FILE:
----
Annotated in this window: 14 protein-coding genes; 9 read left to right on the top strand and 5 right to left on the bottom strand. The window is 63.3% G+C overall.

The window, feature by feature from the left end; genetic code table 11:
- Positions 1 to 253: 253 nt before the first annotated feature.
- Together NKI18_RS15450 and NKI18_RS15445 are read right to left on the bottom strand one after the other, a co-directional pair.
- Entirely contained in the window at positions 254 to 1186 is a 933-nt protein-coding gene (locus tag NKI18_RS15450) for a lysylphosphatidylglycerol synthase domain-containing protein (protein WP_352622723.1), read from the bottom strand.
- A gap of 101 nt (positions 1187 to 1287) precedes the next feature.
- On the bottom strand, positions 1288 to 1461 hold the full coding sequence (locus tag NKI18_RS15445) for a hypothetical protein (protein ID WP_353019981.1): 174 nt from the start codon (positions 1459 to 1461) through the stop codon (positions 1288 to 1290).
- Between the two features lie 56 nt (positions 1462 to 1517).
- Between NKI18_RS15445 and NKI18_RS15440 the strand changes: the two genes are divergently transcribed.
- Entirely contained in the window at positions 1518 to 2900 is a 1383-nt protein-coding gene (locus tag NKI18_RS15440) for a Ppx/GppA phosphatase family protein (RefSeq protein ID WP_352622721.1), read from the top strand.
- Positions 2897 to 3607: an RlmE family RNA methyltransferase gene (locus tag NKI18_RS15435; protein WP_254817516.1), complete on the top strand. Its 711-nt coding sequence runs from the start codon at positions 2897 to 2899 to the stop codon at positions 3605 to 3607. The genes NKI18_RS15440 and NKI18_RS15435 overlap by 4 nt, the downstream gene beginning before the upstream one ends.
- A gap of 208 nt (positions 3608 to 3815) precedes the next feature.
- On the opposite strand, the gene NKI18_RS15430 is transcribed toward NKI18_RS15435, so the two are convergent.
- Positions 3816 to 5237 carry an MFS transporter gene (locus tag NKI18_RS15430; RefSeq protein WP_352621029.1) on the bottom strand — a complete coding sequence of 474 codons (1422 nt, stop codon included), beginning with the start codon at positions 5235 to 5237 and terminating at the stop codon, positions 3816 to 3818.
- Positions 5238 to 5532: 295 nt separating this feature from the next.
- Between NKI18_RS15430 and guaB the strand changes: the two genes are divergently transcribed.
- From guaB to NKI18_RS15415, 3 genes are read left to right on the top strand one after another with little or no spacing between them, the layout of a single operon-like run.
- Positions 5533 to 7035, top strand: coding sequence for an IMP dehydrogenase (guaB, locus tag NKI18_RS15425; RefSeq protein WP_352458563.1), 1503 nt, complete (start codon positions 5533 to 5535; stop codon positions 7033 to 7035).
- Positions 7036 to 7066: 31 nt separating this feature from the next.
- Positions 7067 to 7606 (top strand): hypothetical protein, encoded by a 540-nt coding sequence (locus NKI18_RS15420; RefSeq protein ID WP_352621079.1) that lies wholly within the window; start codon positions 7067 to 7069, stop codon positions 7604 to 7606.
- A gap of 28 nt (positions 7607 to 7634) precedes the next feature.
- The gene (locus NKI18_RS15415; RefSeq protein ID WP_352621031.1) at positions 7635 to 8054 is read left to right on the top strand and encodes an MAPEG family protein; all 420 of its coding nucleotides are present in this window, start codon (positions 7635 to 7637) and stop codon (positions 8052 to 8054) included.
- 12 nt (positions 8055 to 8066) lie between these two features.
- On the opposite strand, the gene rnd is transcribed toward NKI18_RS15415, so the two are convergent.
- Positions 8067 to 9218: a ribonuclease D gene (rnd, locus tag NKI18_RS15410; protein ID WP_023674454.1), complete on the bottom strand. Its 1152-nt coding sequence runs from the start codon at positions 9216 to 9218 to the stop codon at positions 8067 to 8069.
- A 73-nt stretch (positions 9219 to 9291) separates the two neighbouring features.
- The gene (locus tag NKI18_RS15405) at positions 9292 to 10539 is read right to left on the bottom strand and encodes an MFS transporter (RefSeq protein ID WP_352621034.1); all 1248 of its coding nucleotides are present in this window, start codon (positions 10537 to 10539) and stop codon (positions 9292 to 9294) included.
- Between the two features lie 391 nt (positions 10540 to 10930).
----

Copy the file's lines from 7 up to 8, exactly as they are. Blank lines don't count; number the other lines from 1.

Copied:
- On the bottom strand, positions 1288 to 1461 hold the full coding sequence (locus tag NKI18_RS15445) for a hypothetical protein (protein ID WP_353019981.1): 174 nt from the start codon (positions 1459 to 1461) through the stop codon (positions 1288 to 1290).
- Between the two features lie 56 nt (positions 1462 to 1517).